Two hats and Farenheit 9/11

On Saturday, I finished sewing in the ends of a hat I made out of the handspun wool that Urban GypZ sent me. It’s going to be a good cool weather hat, if cool weather ever returns to Texas.
Yesterday I got an invitation to join a group of people, most of whom I’d never met, to go see Farenheit 9/11. Interesting film. I went there as someone who has always been solidly against the invasion of Iraq and as someone who’s never much liked Michael Moore. I think the guy’s an asshole, but he happens to be an asshole I sometimes agree with.

A lot of the film devoted time to building up a relationship between the Bush family and Saudi Arabians, including the bin Laden family, by way of an organization known as the Carlyle Group. Frankly, most of this part felt like conspiracy theory to me. It reminded me of some of the theories I heard in my college days about groups like the Masons and the Bilderbergers. The Bushes are involved in oil; of course they’re involved with the Saudis. But translating that into some kind of responsibility or guilt for the terrorist attacks on September 11, 2001 seemed like a big stretch to me.

And one thing that I really did not like was the speculation that Moore made about what was going on in President Bush’s mind when he received word that a second plane had struck the World Trade Center. Having never been in that position, Moore has no basis for comparison, no yardstick by which to measure the President’s reaction. Very, very few people have ever been in that kind of situation.

But there were also several bits in the movie that struck a chord with me. Footage of President Bush saying that he didn’t much care where Osama bin Laden was – this was, if memory serves, after the US had invaded Iraq.
Footage of an Iraqi woman standing in front of a demolished building, wailing to God.
Shots of a bewildered G.I. in Iraq saying, “It’s almost like these people hate us. I don’t understand why.”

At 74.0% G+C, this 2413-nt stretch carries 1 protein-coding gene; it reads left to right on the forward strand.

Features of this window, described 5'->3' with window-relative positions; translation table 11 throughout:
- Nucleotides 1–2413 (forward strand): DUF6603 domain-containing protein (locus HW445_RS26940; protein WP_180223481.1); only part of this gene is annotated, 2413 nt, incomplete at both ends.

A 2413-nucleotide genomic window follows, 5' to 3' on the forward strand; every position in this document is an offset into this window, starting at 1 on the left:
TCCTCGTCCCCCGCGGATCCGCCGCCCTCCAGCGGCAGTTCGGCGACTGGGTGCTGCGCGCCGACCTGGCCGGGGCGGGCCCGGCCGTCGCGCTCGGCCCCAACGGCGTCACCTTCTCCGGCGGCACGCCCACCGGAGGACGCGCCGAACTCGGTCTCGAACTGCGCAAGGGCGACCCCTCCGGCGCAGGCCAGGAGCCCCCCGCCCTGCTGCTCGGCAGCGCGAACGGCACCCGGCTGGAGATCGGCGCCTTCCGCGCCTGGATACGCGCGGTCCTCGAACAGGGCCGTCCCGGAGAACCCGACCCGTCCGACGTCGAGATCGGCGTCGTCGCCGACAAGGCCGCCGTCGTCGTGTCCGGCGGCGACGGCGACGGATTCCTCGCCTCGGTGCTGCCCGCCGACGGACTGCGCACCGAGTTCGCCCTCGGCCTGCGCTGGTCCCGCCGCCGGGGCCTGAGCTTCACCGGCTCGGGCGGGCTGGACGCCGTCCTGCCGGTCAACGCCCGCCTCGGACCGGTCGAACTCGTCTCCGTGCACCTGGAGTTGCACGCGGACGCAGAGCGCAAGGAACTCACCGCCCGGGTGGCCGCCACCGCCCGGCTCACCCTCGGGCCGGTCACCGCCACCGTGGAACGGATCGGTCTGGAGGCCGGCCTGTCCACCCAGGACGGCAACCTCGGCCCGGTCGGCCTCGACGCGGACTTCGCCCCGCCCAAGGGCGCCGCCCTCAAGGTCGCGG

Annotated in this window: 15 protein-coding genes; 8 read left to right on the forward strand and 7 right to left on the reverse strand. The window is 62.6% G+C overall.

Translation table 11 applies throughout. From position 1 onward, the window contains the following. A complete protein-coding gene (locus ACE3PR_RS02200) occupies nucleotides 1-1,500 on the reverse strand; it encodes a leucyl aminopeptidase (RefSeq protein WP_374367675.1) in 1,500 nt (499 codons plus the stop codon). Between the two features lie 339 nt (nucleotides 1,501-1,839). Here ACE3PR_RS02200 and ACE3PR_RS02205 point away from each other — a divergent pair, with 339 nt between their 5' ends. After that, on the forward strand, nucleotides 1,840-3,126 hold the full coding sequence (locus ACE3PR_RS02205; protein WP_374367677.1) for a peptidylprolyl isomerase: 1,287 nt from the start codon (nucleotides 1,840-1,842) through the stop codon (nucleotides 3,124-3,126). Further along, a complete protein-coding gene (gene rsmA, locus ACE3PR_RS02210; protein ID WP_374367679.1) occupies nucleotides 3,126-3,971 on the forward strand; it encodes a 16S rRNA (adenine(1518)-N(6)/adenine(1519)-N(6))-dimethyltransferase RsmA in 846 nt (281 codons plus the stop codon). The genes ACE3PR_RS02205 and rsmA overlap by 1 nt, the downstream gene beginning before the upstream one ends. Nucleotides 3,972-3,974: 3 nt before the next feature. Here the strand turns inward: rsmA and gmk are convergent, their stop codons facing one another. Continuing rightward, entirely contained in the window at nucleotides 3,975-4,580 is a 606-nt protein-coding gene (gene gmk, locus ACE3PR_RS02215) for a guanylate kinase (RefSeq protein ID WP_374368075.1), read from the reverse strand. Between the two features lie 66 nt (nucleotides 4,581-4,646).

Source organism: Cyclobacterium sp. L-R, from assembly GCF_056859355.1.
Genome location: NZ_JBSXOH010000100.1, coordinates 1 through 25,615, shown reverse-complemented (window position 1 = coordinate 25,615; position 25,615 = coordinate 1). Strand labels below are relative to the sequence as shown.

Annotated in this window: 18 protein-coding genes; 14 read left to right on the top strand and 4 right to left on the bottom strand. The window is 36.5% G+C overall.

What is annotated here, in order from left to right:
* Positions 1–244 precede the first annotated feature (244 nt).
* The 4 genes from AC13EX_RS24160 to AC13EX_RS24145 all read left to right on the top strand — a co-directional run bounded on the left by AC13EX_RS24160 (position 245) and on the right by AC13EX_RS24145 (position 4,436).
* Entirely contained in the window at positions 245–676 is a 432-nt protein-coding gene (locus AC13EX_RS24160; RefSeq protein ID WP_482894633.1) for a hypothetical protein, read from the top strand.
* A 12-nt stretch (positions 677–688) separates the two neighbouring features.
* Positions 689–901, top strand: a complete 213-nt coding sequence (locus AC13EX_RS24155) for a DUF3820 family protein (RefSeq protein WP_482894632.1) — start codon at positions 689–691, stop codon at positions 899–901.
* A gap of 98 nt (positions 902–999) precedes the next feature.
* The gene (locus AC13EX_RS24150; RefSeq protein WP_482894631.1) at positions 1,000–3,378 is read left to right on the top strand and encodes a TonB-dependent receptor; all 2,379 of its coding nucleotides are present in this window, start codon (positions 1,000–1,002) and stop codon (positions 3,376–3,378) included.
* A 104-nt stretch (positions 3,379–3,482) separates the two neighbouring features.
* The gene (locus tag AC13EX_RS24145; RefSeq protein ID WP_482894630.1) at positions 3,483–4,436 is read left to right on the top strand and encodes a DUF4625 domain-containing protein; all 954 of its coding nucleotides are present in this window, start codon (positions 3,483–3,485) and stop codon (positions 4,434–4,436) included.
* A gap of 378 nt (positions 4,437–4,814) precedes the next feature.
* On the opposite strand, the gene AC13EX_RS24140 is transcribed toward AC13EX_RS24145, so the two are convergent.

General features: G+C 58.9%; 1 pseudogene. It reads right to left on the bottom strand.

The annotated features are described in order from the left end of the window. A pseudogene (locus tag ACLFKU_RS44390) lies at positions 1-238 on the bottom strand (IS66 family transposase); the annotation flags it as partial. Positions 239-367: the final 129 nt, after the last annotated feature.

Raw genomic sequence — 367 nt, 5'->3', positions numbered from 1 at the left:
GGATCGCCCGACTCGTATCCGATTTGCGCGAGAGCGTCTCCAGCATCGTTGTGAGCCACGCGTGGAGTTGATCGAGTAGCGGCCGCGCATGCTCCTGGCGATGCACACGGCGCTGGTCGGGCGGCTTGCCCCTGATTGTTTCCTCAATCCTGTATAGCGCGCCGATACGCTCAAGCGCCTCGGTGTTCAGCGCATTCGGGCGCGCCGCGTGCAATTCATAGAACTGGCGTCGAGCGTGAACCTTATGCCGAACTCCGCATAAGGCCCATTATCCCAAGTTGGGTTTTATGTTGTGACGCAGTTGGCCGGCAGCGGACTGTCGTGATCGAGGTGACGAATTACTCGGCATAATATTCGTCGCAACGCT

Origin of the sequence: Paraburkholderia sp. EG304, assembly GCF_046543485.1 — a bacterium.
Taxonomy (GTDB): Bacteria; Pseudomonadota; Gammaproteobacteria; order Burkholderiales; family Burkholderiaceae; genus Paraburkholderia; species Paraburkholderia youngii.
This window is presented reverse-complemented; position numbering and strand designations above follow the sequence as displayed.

And there was one thing in the movie that I had been totally unaware of before I went to see it. In early 2001, the Bush administration had a representative of the Taliban come to the US. That baffles me, since the US never even recognized the Taliban as the legitimate government of Afganistan.

I cast on some Cotton Fleece and free-formed a hat during the movie. I knew the movie was going to make me uncomfortable and I needed something to do with my hands. After the show was over, our group went to EZ’s ( I know, I’m getting a little link-happy here ) to have lunch and talk about the movie. As the talk went on I kept knitting under the table because the hat was almost finished. A woman sitting across from me said that it must be very soothing to be able to simply create something like that.
Yeah, it is. When the hat was done I gave it to another man who was at the table who’d come to stand by me while I was working on it and watch what I was doing. I could tell he appreciated it. Nothing like giving something away to brighten up your day.

No Responses to “Two hats and Farenheit 9/11”

  1. David Says:

    You have to get in touch with your feelings. What do you really think? This bottling up – it’s just not healthy.

    I’m just saying.

  2. Matt Roth Says:

    Michael Moore is a disgusting piece of crap. I think you should go back to the theatre and ask for your money back. I hope Ray Bradbury buries him for stealing the title…

  3. David Says:

    Yes! Pictures coming soon! I promise.

  4. Stacey Says:

    So are you going to post a pic of the hat?

  5. Kaetchen Says:

    I have been deliberately avoiding the movie because it’s so very likely that I will march out stomping. You better than most know just how liberal my politics are, but Moore is being just plain duplicitous. I saw a pre-release of about 45 minutes a month ago and have wanted to strangle him since. How is this the same man who made Roger and Me?

    Stepping off sandbox now, sorry.